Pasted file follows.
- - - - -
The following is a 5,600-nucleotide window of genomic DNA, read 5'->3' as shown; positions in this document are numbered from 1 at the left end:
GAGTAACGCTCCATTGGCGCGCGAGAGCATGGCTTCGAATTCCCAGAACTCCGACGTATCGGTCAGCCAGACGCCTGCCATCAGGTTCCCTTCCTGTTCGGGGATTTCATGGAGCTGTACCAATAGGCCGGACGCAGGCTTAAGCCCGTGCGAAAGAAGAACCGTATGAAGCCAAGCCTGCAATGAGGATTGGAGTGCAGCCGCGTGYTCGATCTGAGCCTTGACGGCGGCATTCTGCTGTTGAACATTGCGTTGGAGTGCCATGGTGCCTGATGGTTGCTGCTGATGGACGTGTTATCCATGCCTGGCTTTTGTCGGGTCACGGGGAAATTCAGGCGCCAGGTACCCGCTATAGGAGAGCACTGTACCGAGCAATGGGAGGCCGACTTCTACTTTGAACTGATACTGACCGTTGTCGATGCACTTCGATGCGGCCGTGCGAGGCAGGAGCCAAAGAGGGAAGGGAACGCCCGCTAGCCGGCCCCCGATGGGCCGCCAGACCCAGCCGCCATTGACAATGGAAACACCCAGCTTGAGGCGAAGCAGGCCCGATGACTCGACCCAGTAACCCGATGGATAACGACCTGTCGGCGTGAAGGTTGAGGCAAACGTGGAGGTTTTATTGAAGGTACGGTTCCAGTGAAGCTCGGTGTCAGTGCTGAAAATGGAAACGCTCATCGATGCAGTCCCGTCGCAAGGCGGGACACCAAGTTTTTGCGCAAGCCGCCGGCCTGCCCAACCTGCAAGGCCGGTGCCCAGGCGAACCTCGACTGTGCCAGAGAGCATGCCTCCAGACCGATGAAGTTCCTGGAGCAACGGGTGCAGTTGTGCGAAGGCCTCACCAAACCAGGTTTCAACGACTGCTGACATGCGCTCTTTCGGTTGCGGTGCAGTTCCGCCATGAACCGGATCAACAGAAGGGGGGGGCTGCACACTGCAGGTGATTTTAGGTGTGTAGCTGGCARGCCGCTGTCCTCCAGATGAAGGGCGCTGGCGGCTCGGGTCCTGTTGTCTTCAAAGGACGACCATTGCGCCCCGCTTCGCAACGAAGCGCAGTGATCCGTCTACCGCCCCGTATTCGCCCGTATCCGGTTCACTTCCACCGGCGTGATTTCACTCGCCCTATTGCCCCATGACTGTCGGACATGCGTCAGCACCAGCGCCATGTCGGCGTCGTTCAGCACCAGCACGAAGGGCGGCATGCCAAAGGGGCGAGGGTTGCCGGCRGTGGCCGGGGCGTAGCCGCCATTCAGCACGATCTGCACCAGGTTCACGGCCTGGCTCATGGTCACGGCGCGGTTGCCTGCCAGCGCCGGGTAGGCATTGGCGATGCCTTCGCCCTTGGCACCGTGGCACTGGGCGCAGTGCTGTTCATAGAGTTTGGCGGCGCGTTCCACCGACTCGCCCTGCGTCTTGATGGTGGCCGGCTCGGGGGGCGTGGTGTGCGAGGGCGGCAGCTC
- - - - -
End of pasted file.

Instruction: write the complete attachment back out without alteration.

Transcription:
The following is a 5,600-nucleotide window of genomic DNA, read 5'->3' as shown; positions in this document are numbered from 1 at the left end:
GAGTAACGCTCCATTGGCGCGCGAGAGCATGGCTTCGAATTCCCAGAACTCCGACGTATCGGTCAGCCAGACGCCTGCCATCAGGTTCCCTTCCTGTTCGGGGATTTCATGGAGCTGTACCAATAGGCCGGACGCAGGCTTAAGCCCGTGCGAAAGAAGAACCGTATGAAGCCAAGCCTGCAATGAGGATTGGAGTGCAGCCGCGTGYTCGATCTGAGCCTTGACGGCGGCATTCTGCTGTTGAACATTGCGTTGGAGTGCCATGGTGCCTGATGGTTGCTGCTGATGGACGTGTTATCCATGCCTGGCTTTTGTCGGGTCACGGGGAAATTCAGGCGCCAGGTACCCGCTATAGGAGAGCACTGTACCGAGCAATGGGAGGCCGACTTCTACTTTGAACTGATACTGACCGTTGTCGATGCACTTCGATGCGGCCGTGCGAGGCAGGAGCCAAAGAGGGAAGGGAACGCCCGCTAGCCGGCCCCCGATGGGCCGCCAGACCCAGCCGCCATTGACAATGGAAACACCCAGCTTGAGGCGAAGCAGGCCCGATGACTCGACCCAGTAACCCGATGGATAACGACCTGTCGGCGTGAAGGTTGAGGCAAACGTGGAGGTTTTATTGAAGGTACGGTTCCAGTGAAGCTCGGTGTCAGTGCTGAAAATGGAAACGCTCATCGATGCAGTCCCGTCGCAAGGCGGGACACCAAGTTTTTGCGCAAGCCGCCGGCCTGCCCAACCTGCAAGGCCGGTGCCCAGGCGAACCTCGACTGTGCCAGAGAGCATGCCTCCAGACCGATGAAGTTCCTGGAGCAACGGGTGCAGTTGTGCGAAGGCCTCACCAAACCAGGTTTCAACGACTGCTGACATGCGCTCTTTCGGTTGCGGTGCAGTTCCGCCATGAACCGGATCAACAGAAGGGGGGGGCTGCACACTGCAGGTGATTTTAGGTGTGTAGCTGGCARGCCGCTGTCCTCCAGATGAAGGGCGCTGGCGGCTCGGGTCCTGTTGTCTTCAAAGGACGACCATTGCGCCCCGCTTCGCAACGAAGCGCAGTGATCCGTCTACCGCCCCGTATTCGCCCGTATCCGGTTCACTTCCACCGGCGTGATTTCACTCGCCCTATTGCCCCATGACTGTCGGACATGCGTCAGCACCAGCGCCATGTCGGCGTCGTTCAGCACCAGCACGAAGGGCGGCATGCCAAAGGGGCGAGGGTTGCCGGCRGTGGCCGGGGCGTAGCCGCCATTCAGCACGATCTGCACCAGGTTCACGGCCTGGCTCATGGTCACGGCGCGGTTGCCTGCCAGCGCCGGGTAGGCATTGGCGATGCCTTCGCCCTTGGCACCGTGGCACTGGGCGCAGTGCTGTTCATAGAGTTTGGCGGCGCGTTCCACCGACTCGCCCTGCGTCTTGATGGTGGCCGGCTCGGGGGGCGTGGTGTGCGAGGGCGGCAGCTC